Ok--so on one hand you are calling and soliciting and then reinforcing it with a story of being the "buyer". I'm not certain I see the connection here. But, never mind that. Let's talk on cold calling. None of us like making or receiving cold calls. I make them today, and I get them hourly it seems. Rule 1 on cold calls--stop and i mean STOP using subterfuge to get though. Name, company and if asked why you are calling. Do it every day and pretty soon the "gatekeeper" will help you along. If you met me--say so. If I was at your webinar--say so. Otherwise, follow rule #1 and take your chances like all the rest of poor slobs who do this for a living. Maybe, you could try sending a letter out--a real one with a real stamp. Yes it's costly--way more than email and way harder too. I appreciate all that. But one really well written letter will certainly make your cold calls less cold. Good points CSRs and the value they have in any company. I still am not sure how it relates to handling the ever present "cold caller". We should be treated and treat others with respect and courtesy for sure. But there is a line...
David - Posted on January 31, 2011
I sympathize with your treatment while calling companies, but it would be irresponsible of me to speak with each of, or even most of, the people that call me during a day. Much time would be wasted. Worse are those that just want to set up a time to "tell me more about their company" or "learn more about your company's goals" and other vagaries. If you are selling, you should tell me clearly what your value proposition is, or we won't talk. It has been years since I had a potential customer call without identifying themselves as such. If you were to call back some of the companies that rejected you and identify yourself as a potential customer my guess is that the reception and "culture" you detect would be quite different. Like our customers, we are all busy trying to do more with less. A healthy respect for the people we are calling on is absolutely required if we are to get an opportunity to present ourselves and our solutions to them. If we waste their time, we are doomed.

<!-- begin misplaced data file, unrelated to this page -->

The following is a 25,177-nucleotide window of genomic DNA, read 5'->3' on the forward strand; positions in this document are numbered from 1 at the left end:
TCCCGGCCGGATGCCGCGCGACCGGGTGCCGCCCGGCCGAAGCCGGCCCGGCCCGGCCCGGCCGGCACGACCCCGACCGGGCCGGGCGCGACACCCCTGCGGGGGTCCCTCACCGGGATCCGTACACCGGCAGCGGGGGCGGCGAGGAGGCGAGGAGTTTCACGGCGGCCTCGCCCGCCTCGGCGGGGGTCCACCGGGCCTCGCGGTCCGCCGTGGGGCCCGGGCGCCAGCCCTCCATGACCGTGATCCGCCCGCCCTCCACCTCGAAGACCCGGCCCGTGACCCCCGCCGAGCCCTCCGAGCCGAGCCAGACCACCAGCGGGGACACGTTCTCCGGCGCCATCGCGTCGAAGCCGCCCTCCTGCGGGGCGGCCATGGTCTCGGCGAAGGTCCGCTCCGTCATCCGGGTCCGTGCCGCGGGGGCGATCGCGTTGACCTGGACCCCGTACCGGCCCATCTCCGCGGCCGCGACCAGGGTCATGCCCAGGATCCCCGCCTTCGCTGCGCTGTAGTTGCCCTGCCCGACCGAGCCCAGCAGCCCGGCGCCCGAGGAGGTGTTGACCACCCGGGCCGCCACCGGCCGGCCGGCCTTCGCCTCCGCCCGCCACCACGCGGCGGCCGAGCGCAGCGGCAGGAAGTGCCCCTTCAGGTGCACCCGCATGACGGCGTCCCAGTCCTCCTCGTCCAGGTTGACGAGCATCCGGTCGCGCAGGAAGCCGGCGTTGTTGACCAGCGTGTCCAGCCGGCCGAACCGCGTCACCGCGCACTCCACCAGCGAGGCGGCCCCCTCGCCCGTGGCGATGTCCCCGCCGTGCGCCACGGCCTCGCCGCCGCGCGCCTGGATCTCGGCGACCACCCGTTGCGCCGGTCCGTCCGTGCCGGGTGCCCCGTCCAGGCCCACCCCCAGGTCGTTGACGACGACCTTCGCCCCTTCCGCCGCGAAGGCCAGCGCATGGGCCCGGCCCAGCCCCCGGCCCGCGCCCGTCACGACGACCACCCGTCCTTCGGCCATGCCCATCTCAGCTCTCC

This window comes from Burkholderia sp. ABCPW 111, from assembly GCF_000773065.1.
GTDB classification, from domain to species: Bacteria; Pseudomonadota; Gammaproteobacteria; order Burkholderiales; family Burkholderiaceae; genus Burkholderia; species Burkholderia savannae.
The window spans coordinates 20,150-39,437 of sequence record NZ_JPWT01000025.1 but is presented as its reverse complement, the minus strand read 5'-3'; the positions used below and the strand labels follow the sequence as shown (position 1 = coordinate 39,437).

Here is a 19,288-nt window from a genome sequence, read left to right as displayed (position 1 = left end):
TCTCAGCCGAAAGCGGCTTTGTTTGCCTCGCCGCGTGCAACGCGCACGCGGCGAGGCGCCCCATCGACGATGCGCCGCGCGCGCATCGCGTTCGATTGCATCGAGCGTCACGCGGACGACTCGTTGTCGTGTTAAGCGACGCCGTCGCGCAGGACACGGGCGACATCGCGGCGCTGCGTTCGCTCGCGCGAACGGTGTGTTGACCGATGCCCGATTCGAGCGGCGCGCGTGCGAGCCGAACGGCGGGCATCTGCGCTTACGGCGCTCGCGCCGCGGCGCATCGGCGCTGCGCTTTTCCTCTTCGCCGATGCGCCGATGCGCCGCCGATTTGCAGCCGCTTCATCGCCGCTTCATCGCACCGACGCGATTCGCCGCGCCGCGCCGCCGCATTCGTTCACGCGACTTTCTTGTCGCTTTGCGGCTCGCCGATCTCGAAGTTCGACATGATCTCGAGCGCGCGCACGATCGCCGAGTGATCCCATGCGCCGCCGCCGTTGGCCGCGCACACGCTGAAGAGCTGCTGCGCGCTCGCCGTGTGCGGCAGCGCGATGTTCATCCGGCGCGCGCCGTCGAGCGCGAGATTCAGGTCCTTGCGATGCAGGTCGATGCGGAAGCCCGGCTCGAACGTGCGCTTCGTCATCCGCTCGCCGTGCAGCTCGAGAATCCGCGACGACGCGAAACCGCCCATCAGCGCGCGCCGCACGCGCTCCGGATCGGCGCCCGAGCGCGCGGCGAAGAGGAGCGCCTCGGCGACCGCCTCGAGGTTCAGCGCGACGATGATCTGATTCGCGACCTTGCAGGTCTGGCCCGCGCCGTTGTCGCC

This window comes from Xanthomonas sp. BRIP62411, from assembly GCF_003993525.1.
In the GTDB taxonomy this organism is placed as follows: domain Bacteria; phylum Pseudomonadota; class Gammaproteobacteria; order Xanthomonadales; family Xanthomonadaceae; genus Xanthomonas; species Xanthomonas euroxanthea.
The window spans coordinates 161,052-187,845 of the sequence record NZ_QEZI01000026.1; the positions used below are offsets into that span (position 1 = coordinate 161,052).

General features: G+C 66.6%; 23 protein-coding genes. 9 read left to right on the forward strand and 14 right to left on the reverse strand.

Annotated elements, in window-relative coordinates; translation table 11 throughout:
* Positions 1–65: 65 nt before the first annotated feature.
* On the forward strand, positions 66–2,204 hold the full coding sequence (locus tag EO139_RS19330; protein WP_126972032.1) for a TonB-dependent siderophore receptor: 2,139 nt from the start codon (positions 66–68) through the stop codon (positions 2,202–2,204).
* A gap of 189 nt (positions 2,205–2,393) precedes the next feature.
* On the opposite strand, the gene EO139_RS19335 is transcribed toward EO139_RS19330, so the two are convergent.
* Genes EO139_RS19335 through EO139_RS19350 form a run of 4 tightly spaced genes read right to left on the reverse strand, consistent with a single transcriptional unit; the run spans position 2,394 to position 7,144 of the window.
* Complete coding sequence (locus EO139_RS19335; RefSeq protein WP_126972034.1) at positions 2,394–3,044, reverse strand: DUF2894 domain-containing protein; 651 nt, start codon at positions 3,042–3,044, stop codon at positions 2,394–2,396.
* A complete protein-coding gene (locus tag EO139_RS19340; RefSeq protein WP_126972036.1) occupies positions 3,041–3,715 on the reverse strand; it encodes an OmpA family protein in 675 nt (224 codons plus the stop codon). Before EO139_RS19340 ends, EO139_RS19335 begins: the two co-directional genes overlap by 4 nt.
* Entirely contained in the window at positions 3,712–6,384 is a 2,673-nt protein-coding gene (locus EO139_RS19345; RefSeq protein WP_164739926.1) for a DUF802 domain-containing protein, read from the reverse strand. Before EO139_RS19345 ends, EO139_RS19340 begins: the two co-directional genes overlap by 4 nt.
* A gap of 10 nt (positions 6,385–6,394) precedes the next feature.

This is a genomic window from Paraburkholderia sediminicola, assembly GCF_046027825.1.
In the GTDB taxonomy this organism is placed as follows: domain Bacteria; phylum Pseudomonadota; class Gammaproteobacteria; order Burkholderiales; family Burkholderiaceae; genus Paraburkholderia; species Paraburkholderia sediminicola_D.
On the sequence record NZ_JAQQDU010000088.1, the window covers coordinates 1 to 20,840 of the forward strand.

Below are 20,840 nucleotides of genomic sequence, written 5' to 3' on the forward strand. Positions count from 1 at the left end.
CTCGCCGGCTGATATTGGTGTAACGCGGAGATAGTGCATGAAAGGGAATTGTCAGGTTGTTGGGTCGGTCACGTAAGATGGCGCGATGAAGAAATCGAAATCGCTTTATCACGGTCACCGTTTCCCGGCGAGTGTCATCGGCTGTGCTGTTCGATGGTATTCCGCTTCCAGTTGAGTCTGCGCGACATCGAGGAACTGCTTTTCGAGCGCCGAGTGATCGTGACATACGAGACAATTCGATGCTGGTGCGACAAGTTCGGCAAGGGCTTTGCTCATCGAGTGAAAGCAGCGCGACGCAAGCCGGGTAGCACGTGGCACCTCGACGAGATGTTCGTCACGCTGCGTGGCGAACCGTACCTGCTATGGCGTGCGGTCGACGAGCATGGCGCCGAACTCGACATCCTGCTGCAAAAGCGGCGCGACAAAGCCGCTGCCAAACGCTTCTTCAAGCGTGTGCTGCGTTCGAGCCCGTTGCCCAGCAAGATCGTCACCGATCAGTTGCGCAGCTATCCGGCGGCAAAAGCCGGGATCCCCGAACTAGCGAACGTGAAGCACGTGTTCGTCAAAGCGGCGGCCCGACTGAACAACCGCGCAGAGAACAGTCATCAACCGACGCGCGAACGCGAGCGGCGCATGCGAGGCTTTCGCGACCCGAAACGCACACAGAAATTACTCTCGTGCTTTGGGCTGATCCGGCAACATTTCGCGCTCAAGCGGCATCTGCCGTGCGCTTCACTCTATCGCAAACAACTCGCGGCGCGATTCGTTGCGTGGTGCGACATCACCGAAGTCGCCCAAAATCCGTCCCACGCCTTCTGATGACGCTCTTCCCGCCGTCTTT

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Archived Comments:
john polvino - Posted on January 31, 2011
Ok--so on one hand you are calling and soliciting and then reinforcing it with a story of being the "buyer". I'm not certain I see the connection here. But, never mind that. Let's talk on cold calling. None of us like making or receiving cold calls. I make them today, and I get them hourly it seems. Rule 1 on cold calls--stop and i mean STOP using subterfuge to get though. Name, company and if asked why you are calling. Do it every day and pretty soon the "gatekeeper" will help you along. If you met me--say so. If I was at your webinar--say so. Otherwise, follow rule #1 and take your chances like all the rest of poor slobs who do this for a living. Maybe, you could try sending a letter out--a real one with a real stamp. Yes it's costly--way more than email and way harder too. I appreciate all that. But one really well written letter will certainly make your cold calls less cold. Good points CSRs and the value they have in any company. I still am not sure how it relates to handling the ever present "cold caller". We should be treated and treat others with respect and courtesy for sure. But there is a line...
David - Posted on January 31, 2011
I sympathize with your treatment while calling companies, but it would be irresponsible of me to speak with each of, or even most of, the people that call me during a day. Much time would be wasted. Worse are those that just want to set up a time to "tell me more about their company" or "learn more about your company's goals" and other vagaries. If you are selling, you should tell me clearly what your value proposition is, or we won't talk. It has been years since I had a potential customer call without identifying themselves as such. If you were to call back some of the companies that rejected you and identify yourself as a potential customer my guess is that the reception and "culture" you detect would be quite different. Like our customers, we are all busy trying to do more with less. A healthy respect for the people we are calling on is absolutely required if we are to get an opportunity to present ourselves and our solutions to them. If we waste their time, we are doomed.